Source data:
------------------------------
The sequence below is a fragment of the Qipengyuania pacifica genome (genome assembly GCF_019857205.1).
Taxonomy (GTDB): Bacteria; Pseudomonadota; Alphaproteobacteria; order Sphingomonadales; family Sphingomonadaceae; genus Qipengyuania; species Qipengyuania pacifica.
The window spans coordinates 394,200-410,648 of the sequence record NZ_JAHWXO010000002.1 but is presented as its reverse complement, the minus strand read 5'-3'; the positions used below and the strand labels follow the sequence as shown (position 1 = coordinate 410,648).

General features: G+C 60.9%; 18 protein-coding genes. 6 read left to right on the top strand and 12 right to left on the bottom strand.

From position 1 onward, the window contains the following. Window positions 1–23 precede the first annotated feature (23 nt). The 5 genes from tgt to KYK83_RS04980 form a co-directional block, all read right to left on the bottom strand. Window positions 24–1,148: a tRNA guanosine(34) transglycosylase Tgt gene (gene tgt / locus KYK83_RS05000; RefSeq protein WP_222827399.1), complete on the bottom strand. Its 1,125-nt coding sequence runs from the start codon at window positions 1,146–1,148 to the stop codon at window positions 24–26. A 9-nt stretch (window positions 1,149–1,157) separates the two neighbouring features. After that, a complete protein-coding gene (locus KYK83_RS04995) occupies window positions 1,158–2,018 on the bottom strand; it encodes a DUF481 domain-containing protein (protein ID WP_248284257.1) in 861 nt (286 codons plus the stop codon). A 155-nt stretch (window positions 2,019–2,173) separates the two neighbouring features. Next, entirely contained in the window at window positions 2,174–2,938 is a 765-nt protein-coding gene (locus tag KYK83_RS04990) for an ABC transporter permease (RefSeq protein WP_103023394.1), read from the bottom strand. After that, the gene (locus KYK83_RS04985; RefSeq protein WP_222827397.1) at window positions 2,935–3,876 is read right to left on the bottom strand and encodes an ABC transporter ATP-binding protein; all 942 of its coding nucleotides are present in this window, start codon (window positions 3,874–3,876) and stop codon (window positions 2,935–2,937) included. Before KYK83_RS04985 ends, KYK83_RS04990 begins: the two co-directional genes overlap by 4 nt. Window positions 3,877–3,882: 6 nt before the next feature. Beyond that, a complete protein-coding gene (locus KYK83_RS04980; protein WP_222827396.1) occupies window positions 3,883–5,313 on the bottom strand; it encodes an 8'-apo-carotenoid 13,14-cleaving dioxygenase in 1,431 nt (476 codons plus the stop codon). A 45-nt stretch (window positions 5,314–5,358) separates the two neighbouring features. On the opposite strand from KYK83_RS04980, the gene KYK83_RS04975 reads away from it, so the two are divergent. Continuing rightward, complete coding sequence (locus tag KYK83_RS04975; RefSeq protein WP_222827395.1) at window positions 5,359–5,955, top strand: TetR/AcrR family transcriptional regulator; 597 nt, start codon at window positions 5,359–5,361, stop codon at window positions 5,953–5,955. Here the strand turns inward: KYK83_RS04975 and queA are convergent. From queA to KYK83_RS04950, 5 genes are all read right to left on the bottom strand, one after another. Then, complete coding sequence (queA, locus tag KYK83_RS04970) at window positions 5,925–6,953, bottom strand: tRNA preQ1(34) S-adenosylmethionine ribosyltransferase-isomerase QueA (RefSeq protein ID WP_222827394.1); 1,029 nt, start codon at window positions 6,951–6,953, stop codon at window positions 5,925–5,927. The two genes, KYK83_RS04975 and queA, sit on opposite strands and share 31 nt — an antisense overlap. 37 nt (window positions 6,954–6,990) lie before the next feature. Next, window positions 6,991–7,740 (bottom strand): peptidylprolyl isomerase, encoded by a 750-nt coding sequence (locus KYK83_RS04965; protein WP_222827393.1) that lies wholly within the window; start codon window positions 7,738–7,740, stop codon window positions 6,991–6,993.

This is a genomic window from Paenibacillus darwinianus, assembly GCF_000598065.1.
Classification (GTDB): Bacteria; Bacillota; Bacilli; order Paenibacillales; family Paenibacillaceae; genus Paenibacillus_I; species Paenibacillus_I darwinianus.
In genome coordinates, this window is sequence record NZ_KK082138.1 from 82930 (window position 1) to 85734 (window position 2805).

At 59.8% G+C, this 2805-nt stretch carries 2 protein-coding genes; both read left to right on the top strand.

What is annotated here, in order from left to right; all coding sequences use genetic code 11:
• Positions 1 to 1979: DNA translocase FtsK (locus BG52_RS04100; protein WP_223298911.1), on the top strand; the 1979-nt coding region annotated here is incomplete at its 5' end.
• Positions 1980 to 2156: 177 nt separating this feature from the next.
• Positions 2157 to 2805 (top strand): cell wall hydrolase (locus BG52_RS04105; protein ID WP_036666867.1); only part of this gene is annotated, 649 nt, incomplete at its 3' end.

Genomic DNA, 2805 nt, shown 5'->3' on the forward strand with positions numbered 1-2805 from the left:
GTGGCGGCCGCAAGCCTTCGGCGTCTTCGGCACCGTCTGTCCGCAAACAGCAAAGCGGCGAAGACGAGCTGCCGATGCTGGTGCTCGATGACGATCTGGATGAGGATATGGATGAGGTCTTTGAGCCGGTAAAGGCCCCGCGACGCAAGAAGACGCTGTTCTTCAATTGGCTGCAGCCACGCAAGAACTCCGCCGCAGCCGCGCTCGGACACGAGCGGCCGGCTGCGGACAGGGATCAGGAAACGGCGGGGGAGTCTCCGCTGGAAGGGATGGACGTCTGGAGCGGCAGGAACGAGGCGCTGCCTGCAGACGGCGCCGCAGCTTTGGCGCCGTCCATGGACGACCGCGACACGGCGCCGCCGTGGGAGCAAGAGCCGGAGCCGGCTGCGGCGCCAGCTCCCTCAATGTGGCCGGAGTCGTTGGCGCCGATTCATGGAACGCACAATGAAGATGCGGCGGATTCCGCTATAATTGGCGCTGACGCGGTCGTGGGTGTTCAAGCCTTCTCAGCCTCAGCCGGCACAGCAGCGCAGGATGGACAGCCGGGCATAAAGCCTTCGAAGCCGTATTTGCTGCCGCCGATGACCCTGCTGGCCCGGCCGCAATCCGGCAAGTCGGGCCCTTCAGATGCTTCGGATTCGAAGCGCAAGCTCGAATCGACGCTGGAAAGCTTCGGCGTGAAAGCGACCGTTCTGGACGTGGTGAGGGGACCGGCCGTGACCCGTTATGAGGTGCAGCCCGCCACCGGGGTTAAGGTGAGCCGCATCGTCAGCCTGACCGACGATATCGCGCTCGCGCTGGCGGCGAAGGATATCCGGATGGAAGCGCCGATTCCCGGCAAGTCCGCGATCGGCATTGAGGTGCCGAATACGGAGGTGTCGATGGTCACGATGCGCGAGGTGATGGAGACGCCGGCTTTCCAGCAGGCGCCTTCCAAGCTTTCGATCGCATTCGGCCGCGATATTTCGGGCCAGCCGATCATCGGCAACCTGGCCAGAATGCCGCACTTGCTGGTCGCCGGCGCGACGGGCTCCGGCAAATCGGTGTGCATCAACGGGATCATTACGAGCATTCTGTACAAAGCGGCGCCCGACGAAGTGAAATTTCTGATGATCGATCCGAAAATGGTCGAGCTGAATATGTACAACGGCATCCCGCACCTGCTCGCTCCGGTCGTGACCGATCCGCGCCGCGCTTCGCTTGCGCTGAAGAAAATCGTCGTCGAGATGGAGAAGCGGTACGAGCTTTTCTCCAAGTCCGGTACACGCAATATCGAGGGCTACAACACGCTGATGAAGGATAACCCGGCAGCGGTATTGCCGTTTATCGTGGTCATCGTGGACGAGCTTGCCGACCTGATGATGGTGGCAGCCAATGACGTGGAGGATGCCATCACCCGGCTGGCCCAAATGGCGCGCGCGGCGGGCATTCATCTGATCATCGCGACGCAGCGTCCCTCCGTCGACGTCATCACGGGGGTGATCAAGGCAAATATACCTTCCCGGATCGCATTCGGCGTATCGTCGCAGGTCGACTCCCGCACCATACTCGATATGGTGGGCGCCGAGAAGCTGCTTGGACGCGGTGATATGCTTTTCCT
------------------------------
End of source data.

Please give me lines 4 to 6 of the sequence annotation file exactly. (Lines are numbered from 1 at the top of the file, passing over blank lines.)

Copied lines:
General features: G+C 60.9%; 18 protein-coding genes. 6 read left to right on the top strand and 12 right to left on the bottom strand.

From position 1 onward, the window contains the following. Window positions 1–23 precede the first annotated feature (23 nt). The 5 genes from tgt to KYK83_RS04980 form a co-directional block, all read right to left on the bottom strand. Window positions 24–1,148: a tRNA guanosine(34) transglycosylase Tgt gene (gene tgt / locus KYK83_RS05000; RefSeq protein WP_222827399.1), complete on the bottom strand. Its 1,125-nt coding sequence runs from the start codon at window positions 1,146–1,148 to the stop codon at window positions 24–26. A 9-nt stretch (window positions 1,149–1,157) separates the two neighbouring features. After that, a complete protein-coding gene (locus KYK83_RS04995) occupies window positions 1,158–2,018 on the bottom strand; it encodes a DUF481 domain-containing protein (protein ID WP_248284257.1) in 861 nt (286 codons plus the stop codon). A 155-nt stretch (window positions 2,019–2,173) separates the two neighbouring features. Next, entirely contained in the window at window positions 2,174–2,938 is a 765-nt protein-coding gene (locus tag KYK83_RS04990) for an ABC transporter permease (RefSeq protein WP_103023394.1), read from the bottom strand. After that, the gene (locus KYK83_RS04985; RefSeq protein WP_222827397.1) at window positions 2,935–3,876 is read right to left on the bottom strand and encodes an ABC transporter ATP-binding protein; all 942 of its coding nucleotides are present in this window, start codon (window positions 3,874–3,876) and stop codon (window positions 2,935–2,937) included. Before KYK83_RS04985 ends, KYK83_RS04990 begins: the two co-directional genes overlap by 4 nt. Window positions 3,877–3,882: 6 nt before the next feature. Beyond that, a complete protein-coding gene (locus KYK83_RS04980; protein WP_222827396.1) occupies window positions 3,883–5,313 on the bottom strand; it encodes an 8'-apo-carotenoid 13,14-cleaving dioxygenase in 1,431 nt (476 codons plus the stop codon). A 45-nt stretch (window positions 5,314–5,358) separates the two neighbouring features. On the opposite strand from KYK83_RS04980, the gene KYK83_RS04975 reads away from it, so the two are divergent. Continuing rightward, complete coding sequence (locus tag KYK83_RS04975; RefSeq protein WP_222827395.1) at window positions 5,359–5,955, top strand: TetR/AcrR family transcriptional regulator; 597 nt, start codon at window positions 5,359–5,361, stop codon at window positions 5,953–5,955. Here the strand turns inward: KYK83_RS04975 and queA are convergent. From queA to KYK83_RS04950, 5 genes are all read right to left on the bottom strand, one after another. Then, complete coding sequence (queA, locus tag KYK83_RS04970) at window positions 5,925–6,953, bottom strand: tRNA preQ1(34) S-adenosylmethionine ribosyltransferase-isomerase QueA (RefSeq protein ID WP_222827394.1); 1,029 nt, start codon at window positions 6,951–6,953, stop codon at window positions 5,925–5,927. The two genes, KYK83_RS04975 and queA, sit on opposite strands and share 31 nt — an antisense overlap. 37 nt (window positions 6,954–6,990) lie before the next feature. Next, window positions 6,991–7,740 (bottom strand): peptidylprolyl isomerase, encoded by a 750-nt coding sequence (locus KYK83_RS04965; protein WP_222827393.1) that lies wholly within the window; start codon window positions 7,738–7,740, stop codon window positions 6,991–6,993.

This is a genomic window from Paenibacillus darwinianus, assembly GCF_000598065.1.